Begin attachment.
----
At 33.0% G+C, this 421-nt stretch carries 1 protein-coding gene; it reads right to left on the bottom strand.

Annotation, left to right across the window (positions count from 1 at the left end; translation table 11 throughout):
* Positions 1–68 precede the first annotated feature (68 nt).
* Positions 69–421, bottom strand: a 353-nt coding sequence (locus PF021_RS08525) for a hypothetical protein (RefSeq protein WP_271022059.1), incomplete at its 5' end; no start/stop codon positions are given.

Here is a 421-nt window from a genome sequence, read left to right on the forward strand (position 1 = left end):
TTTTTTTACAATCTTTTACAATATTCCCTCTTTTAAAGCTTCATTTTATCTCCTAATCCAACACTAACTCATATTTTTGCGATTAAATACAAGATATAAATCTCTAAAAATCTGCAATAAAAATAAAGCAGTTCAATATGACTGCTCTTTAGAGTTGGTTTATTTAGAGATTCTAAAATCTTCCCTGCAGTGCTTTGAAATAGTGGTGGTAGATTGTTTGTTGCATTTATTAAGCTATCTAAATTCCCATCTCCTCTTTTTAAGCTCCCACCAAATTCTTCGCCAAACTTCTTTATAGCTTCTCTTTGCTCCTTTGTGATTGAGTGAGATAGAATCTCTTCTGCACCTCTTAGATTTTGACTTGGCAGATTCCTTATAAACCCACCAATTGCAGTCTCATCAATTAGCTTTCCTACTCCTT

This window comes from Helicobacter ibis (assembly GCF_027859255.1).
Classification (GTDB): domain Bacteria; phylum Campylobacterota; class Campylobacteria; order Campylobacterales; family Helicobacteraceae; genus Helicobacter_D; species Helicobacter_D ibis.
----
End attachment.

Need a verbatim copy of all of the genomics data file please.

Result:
At 33.0% G+C, this 421-nt stretch carries 1 protein-coding gene; it reads right to left on the bottom strand.

Annotation, left to right across the window (positions count from 1 at the left end; translation table 11 throughout):
* Positions 1–68 precede the first annotated feature (68 nt).
* Positions 69–421, bottom strand: a 353-nt coding sequence (locus PF021_RS08525) for a hypothetical protein (RefSeq protein WP_271022059.1), incomplete at its 5' end; no start/stop codon positions are given.

Here is a 421-nt window from a genome sequence, read left to right on the forward strand (position 1 = left end):
TTTTTTTACAATCTTTTACAATATTCCCTCTTTTAAAGCTTCATTTTATCTCCTAATCCAACACTAACTCATATTTTTGCGATTAAATACAAGATATAAATCTCTAAAAATCTGCAATAAAAATAAAGCAGTTCAATATGACTGCTCTTTAGAGTTGGTTTATTTAGAGATTCTAAAATCTTCCCTGCAGTGCTTTGAAATAGTGGTGGTAGATTGTTTGTTGCATTTATTAAGCTATCTAAATTCCCATCTCCTCTTTTTAAGCTCCCACCAAATTCTTCGCCAAACTTCTTTATAGCTTCTCTTTGCTCCTTTGTGATTGAGTGAGATAGAATCTCTTCTGCACCTCTTAGATTTTGACTTGGCAGATTCCTTATAAACCCACCAATTGCAGTCTCATCAATTAGCTTTCCTACTCCTT

This window comes from Helicobacter ibis (assembly GCF_027859255.1).
Classification (GTDB): domain Bacteria; phylum Campylobacterota; class Campylobacteria; order Campylobacterales; family Helicobacteraceae; genus Helicobacter_D; species Helicobacter_D ibis.